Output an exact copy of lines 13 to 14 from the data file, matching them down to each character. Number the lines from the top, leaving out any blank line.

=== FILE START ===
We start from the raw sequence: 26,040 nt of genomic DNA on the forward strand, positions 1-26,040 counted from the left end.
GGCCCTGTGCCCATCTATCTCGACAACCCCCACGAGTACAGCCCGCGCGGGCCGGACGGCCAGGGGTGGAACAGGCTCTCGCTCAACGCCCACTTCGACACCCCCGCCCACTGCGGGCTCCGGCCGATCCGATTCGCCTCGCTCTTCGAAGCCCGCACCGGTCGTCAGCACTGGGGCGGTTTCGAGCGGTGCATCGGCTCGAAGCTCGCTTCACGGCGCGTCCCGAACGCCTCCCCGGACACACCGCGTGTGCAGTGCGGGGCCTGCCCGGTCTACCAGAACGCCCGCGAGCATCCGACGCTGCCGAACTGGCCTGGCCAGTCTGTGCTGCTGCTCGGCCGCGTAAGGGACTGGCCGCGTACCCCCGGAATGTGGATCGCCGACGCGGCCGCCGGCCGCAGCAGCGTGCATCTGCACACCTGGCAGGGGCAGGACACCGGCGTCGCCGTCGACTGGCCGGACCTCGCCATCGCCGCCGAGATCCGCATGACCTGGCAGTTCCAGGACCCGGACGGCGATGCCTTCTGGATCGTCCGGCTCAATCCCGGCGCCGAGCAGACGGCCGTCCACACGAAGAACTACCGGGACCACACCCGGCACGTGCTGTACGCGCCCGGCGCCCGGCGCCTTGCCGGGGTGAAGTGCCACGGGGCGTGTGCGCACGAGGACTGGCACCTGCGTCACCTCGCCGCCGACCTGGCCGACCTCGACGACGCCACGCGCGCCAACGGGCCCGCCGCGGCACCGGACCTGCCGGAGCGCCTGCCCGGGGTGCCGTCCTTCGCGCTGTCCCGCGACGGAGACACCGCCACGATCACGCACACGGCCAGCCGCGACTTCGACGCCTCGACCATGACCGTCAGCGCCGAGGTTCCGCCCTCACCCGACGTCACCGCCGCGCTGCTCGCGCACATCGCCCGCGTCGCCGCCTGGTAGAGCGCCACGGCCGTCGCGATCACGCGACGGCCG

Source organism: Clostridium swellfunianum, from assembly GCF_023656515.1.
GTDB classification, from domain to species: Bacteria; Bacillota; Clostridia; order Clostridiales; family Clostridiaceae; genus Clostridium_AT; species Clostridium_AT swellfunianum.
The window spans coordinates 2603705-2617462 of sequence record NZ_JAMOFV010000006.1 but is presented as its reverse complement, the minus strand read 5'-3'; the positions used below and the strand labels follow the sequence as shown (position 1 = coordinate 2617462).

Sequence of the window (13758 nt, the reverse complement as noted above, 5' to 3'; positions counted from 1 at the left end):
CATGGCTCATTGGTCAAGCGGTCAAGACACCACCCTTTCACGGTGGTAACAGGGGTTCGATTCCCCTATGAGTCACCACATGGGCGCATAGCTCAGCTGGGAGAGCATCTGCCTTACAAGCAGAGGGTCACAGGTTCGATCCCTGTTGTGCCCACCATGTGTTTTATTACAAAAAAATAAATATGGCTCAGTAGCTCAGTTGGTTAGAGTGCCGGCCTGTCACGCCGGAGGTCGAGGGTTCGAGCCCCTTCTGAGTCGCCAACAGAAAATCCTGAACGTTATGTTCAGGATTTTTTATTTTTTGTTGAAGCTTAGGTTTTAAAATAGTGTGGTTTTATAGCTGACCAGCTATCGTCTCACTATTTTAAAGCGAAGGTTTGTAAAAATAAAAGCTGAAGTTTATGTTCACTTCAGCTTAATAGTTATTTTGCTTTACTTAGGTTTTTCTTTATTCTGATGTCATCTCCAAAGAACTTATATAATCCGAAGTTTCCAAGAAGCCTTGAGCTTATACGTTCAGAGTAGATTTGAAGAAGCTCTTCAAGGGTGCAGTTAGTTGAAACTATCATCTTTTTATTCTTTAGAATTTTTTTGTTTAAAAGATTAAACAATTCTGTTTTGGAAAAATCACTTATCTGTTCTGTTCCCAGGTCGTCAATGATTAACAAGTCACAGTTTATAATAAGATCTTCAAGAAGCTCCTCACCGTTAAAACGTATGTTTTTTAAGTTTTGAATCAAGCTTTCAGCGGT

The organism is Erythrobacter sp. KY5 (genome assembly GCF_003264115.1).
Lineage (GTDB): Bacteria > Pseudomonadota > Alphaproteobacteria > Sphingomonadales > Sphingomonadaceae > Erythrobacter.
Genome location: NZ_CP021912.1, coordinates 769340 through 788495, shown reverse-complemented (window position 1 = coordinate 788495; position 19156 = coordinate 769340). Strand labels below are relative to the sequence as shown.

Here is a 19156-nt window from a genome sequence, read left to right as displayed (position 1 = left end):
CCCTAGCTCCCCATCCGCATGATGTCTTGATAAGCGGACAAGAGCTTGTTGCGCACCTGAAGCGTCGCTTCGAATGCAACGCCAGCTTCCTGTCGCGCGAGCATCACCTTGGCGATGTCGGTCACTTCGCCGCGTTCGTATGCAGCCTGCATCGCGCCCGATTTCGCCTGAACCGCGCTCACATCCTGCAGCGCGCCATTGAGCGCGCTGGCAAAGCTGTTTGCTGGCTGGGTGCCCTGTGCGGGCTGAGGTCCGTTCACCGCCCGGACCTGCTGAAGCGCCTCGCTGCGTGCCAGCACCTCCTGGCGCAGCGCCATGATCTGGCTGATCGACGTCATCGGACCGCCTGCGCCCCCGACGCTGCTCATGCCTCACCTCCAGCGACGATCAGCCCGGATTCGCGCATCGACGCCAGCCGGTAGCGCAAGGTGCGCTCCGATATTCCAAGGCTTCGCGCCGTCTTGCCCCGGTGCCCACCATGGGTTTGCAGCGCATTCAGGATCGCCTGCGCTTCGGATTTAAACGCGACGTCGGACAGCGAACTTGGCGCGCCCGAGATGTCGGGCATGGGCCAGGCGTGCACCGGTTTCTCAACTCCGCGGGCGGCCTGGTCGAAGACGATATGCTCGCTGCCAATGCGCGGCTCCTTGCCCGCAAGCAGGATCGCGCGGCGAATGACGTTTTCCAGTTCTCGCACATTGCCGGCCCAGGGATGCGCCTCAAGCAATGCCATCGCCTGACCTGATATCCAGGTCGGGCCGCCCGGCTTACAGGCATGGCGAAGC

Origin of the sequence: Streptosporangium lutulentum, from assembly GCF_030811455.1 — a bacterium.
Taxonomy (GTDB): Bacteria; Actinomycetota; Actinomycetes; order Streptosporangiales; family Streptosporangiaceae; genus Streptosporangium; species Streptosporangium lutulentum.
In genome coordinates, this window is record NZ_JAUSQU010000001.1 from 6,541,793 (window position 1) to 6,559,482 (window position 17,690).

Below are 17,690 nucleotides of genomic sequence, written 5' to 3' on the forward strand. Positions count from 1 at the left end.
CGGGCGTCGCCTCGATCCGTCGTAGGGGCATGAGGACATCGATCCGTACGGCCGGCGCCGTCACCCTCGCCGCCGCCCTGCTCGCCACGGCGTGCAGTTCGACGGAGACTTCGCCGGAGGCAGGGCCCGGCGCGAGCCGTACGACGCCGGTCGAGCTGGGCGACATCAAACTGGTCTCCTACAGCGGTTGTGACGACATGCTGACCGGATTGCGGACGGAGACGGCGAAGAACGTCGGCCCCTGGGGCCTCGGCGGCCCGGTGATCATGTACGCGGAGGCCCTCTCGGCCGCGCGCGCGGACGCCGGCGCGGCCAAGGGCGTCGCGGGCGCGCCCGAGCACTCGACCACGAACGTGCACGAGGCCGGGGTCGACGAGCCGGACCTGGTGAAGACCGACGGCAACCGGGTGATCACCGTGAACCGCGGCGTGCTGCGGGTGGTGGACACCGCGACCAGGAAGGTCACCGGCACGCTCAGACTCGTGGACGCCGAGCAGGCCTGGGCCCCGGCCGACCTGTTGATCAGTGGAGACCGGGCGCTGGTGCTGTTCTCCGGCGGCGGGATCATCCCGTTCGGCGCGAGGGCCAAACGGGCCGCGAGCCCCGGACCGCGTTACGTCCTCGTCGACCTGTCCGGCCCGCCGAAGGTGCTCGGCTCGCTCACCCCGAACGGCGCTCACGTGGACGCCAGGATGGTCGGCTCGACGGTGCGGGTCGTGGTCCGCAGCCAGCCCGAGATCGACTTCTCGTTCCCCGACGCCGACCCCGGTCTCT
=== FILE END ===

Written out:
Origin of the sequence: Streptosporangium lutulentum, from assembly GCF_030811455.1 — a bacterium.
Taxonomy (GTDB): Bacteria; Actinomycetota; Actinomycetes; order Streptosporangiales; family Streptosporangiaceae; genus Streptosporangium; species Streptosporangium lutulentum.